When Lincoln came to Buffalo en route to his inauguration, Fillmore led the committee selected to receive the president-elect, hosted him at his mansion, and took him to church. Once war came, Fillmore supported Lincoln in his efforts to preserve the Union. He commanded the Union Continentals, a corps of home guards of males over the age of 45 from the upstate New York area. The Continentals trained to defend the Buffalo area in the event of a Confederate attack. They performed military drill and ceremonial functions at parades, funerals, and other events. The Union Continentals guarded Lincoln's funeral train in Buffalo. They continued operations after the war, and Fillmore remained active with them almost until his death.


Despite Fillmore's zeal in the war effort, he was attacked in many newspapers when he gave a speech in early 1864 calling for magnanimity towards the South at war's end, and counting the heavy cost, financial and in blood, of the war.


The Lincoln administration saw this as an attack on it, that could not be tolerated in an election year, and Fillmore was called a Copperhead and even a traitor. This led to lasting ill-feeling against Fillmore in many circles. In the 1864 presidential election Fillmore supported Democratic candidate George B. McClellan for the presidency, believing that the Democratic Party's plan for immediate cessation of fighting and allowing the seceded states to return with slavery intact was the best possibility for restoring the Union.


As a former President, he returned to Buffalo, New York and served as Chancellor of the University of Buffalo.  His wife, Abigail died in 1853 of pneumonia, and his daughter died of cholera in 1854.  Five years later, he remarried in 1858.  Their Buffalo mansion was torn down during World War I.  Fillmore, Utah was named by Utah Governor Brigham Young in appreciation for FillmoreÕs making Young the first governor of the new state of Utah.  A sculpted statue of Fillmore was erected next to the Buffalo City Hall.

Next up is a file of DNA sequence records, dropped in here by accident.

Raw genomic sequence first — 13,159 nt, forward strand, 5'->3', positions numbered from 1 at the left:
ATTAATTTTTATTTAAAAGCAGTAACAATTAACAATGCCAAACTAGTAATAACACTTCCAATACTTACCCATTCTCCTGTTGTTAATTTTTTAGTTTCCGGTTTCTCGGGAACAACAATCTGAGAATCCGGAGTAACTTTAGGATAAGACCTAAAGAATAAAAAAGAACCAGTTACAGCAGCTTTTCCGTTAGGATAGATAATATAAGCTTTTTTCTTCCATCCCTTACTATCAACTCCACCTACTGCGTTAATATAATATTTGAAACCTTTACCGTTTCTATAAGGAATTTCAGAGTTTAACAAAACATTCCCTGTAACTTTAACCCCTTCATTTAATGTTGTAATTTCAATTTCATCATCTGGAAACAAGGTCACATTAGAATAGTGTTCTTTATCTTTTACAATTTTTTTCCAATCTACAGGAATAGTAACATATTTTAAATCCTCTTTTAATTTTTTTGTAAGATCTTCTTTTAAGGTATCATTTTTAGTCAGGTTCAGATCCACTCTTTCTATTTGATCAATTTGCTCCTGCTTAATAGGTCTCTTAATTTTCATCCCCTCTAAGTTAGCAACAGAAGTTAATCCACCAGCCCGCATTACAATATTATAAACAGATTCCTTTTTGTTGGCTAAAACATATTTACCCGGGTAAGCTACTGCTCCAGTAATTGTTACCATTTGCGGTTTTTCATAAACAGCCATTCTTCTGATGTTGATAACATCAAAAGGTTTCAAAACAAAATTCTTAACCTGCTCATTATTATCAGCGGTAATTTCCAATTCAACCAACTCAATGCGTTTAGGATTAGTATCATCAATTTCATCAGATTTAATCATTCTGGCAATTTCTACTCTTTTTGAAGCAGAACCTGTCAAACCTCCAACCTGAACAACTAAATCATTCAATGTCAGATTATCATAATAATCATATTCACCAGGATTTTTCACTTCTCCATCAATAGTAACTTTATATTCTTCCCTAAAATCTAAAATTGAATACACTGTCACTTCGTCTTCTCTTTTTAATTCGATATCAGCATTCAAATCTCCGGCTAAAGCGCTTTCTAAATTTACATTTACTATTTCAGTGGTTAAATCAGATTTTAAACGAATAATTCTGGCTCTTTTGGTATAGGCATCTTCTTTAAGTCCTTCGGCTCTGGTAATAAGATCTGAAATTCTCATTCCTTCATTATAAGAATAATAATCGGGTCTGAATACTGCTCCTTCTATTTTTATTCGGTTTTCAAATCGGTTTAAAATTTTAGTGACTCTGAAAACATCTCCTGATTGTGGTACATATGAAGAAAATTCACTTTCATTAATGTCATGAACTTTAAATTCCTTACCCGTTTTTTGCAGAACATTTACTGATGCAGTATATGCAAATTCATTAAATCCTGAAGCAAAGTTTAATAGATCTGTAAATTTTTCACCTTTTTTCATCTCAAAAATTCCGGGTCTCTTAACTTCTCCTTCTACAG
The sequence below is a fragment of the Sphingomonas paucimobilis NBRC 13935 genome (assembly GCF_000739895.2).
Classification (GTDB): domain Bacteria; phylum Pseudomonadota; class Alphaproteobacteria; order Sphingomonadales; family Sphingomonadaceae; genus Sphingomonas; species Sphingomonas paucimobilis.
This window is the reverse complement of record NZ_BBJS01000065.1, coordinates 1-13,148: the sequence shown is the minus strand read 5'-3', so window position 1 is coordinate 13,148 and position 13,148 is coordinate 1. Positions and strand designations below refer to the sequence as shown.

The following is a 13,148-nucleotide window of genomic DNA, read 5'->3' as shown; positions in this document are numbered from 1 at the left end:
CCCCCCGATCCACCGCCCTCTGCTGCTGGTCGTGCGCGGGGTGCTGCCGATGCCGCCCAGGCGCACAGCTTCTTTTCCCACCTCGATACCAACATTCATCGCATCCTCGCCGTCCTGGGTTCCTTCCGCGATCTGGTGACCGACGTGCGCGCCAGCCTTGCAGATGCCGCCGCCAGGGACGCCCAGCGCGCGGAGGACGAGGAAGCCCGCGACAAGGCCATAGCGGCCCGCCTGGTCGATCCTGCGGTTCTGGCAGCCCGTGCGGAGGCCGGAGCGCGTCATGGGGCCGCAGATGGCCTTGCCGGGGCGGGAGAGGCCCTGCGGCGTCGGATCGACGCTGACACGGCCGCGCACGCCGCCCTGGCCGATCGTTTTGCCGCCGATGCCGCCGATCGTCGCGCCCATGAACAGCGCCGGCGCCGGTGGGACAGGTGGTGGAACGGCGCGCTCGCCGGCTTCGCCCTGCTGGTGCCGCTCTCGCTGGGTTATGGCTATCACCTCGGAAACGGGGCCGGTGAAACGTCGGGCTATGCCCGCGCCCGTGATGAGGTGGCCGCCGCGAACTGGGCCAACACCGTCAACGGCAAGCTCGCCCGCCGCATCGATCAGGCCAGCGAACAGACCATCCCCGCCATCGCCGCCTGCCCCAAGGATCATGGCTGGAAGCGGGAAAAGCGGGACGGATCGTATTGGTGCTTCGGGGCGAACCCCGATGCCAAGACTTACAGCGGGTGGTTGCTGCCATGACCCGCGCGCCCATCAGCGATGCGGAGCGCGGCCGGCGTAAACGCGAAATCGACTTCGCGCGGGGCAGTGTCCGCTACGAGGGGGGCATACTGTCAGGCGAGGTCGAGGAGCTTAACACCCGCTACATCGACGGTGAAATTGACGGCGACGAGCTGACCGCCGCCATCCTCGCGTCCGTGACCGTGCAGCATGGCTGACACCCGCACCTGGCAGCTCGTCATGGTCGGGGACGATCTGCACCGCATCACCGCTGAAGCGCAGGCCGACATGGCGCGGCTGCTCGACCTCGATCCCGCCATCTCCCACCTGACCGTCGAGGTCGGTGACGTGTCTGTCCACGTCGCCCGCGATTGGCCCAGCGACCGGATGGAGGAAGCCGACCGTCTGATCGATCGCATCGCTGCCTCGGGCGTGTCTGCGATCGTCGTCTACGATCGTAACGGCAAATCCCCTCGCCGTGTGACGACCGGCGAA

Though he opposed President LincolnÕs policies during the War Between the States, he was a Unionist who helped in the war effort. 


A pink obelisk marks Fillmore's grave at Buffalo's Forest Lawn Cemetery.


After Lincoln's assassination in April 1865, black ink was thrown on Fillmore's house, as it was not draped in mourning like others, though he was apparently out of town at the time.  He put black drapes in the windows once he returned. Although he retained his position as Buffalo's leading citizen and was among those selected to escort the body when Lincoln's funeral train passed through Buffalo, there was still anger against him for his wartime positions. Fillmore supported President Andrew Johnson's Reconstruction policies, feeling that the nation needed to be reconciled as quickly as possible. Most of his time was devoted to his civic activities. He aided Buffalo in becoming the third American city, after Boston and Philadelphia, to have a permanent art gallery with the Buffalo Fine Arts Academy.


Fillmore stayed in good health almost to the end, but suffered a stroke in February 1874, and died after a second one on March 8. Two days later, he was buried at Forest Lawn Cemetery in Buffalo after a funeral procession of hundreds of notables; the U.S. Senate sent three of its members to honor its former president, including Lincoln's first vice president, Maine's Hannibal Hamlin.




Compiled by


Dwight Albert (D. A.) Sharpe

805 Derting Road East

Aurora, TX 76078-3712